Perhaps no single person did more to popularize Zen Buddhism in the West than Alan Watts. In a sense, Watts prepared U.S. culture for more traditionally Zen teachers like Soto priest Suzuki Roshi, whose lineage continues today, but Watts did not consider himself a Zen Buddhist. Or at least that’s what he tells us in the talk above, animated by Trey Parker and Matt Stone, the creators of South Park. “I am not a Zen Buddhist,” he says, “I am not advocating Zen Buddhism, I am not trying to convert anyone to it. I have nothing to sell.” Instead, he calls himself “an entertainer.” Is he pulling our leg?
After all, Watts was the author of such books as The Spirit of Zen (1936—his first), The Way of Zen (1957), and ”This Is It” and Other Essays on Zen and Spiritual Experience (1960). Then again, he also wrote books on Christianity, on “Erotic Spirituality,” and on all manner of mysticism from nearly every major world religion.
And he was ordained an Episcopal priest in 1945 and served as such until 1950. Watts was a tricky character—a strict anti-dogmatist who found all rigid doctrine irritating at best, deeply oppressive and dehumanizing at worst.
While Watts may not have been any sort of doctrinaire Zen priest, he learned—and taught—a great deal from Japanese Buddhist concepts, which he distills in the video at the top. He gleaned very similar insights—about the unity and interconnectedness of all things—from Daoism. Just above, see a very short animation created by Eddie Rosas, from The Simpsons, in which Watts uses a simple parable to illustrate “Daoism in perfection.”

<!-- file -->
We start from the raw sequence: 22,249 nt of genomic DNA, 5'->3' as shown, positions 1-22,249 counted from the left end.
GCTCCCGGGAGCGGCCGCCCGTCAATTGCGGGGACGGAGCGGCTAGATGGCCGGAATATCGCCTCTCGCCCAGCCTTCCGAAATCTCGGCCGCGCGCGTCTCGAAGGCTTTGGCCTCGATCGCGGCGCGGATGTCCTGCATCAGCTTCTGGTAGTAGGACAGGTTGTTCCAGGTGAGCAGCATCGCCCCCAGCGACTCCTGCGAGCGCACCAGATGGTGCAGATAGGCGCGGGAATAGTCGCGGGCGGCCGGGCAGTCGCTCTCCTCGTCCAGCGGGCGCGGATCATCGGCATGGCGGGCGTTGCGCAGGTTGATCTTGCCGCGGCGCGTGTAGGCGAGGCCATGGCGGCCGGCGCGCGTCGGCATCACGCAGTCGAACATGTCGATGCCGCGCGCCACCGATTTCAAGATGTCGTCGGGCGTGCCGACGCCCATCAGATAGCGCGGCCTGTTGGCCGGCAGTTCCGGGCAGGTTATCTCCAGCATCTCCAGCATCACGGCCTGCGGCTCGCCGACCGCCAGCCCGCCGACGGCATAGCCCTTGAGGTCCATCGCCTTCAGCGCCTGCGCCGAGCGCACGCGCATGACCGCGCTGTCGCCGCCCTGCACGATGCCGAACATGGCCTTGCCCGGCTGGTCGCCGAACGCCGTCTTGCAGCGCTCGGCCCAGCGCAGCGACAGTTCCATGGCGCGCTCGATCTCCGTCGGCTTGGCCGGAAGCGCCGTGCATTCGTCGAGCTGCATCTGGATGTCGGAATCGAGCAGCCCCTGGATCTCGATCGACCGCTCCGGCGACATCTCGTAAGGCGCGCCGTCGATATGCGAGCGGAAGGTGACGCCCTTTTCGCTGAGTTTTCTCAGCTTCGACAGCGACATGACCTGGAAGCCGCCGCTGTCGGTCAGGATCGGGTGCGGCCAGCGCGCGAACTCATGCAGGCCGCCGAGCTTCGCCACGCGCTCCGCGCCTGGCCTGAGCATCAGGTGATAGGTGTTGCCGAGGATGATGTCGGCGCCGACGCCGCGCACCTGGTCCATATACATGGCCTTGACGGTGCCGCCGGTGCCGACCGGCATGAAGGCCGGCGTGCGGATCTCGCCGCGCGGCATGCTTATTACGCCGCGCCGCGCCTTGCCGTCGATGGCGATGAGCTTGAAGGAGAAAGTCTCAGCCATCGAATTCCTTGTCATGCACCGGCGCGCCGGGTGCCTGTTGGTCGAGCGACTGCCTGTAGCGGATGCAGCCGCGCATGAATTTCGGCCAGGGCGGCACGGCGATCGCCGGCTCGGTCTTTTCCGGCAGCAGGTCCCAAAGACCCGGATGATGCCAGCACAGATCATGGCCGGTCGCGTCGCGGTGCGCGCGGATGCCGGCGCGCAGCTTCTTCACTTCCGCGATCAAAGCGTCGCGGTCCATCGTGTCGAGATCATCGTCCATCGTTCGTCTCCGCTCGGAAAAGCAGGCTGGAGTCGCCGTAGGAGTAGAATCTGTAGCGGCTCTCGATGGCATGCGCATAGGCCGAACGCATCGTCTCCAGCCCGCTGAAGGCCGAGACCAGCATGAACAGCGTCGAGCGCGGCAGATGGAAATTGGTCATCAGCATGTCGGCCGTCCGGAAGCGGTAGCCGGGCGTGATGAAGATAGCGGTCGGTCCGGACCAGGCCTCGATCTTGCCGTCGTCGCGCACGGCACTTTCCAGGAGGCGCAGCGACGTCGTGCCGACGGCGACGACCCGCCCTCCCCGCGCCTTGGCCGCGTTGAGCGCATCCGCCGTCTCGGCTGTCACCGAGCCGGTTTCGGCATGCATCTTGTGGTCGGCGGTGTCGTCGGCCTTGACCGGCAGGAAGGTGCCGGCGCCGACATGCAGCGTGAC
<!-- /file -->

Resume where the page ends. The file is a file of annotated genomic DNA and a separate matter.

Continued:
The concepts Watts elucidates from various traditions are instantly applicable to ecological concerns and to our relationship to the natural world. “The whole process of nature,” he says above in a parable animated by Steve Agnos, “is an integrated process of immense complexity.” In this case, however, rather than offering a lesson in unity, he suggests that nature, and reality, is ultimately unknowable, that “it is really impossible to tell whether anything that happens in it is good or bad.” The most reasonable attitude then, it seems, is to refrain from making judgments either way.
It’s that tendency of the human mind to make hasty, erroneous judgments based on misapprehensions that comes in for critique in the Watts talk above, animated by Tim McCourt and Wesley Louis of Westminster Arts & Film London. Here, he reaches even deeper, investigating ideas of personal identity and the existence of the ego as an entity separate from the rest of reality. Returning to his grand theme of interconnectedness, Watts assures us it’s “impossible to cut ourselves off from the social environment, and also furthermore from the natural environment. We are that; there’s no clear way of drawing the boundary between this organism and everything that surrounds it.” But in order to discover this essential truth, says Watts, we must become “deep listeners” and let go of embarrassment, shyness, and anxiety.
If you enjoy these excerpts from Alan Watts’ lectures, you can find many hours of his talks online. The official Alan Watts site, managed by his son Mark, has extensive collections of his talks and courses, though these are offered at considerable cost. What Watts would have thought of this, I do not know, but I’m certain he’d be glad that so much of his work—hours of lectures, in fact—is available free of charge on Youtube.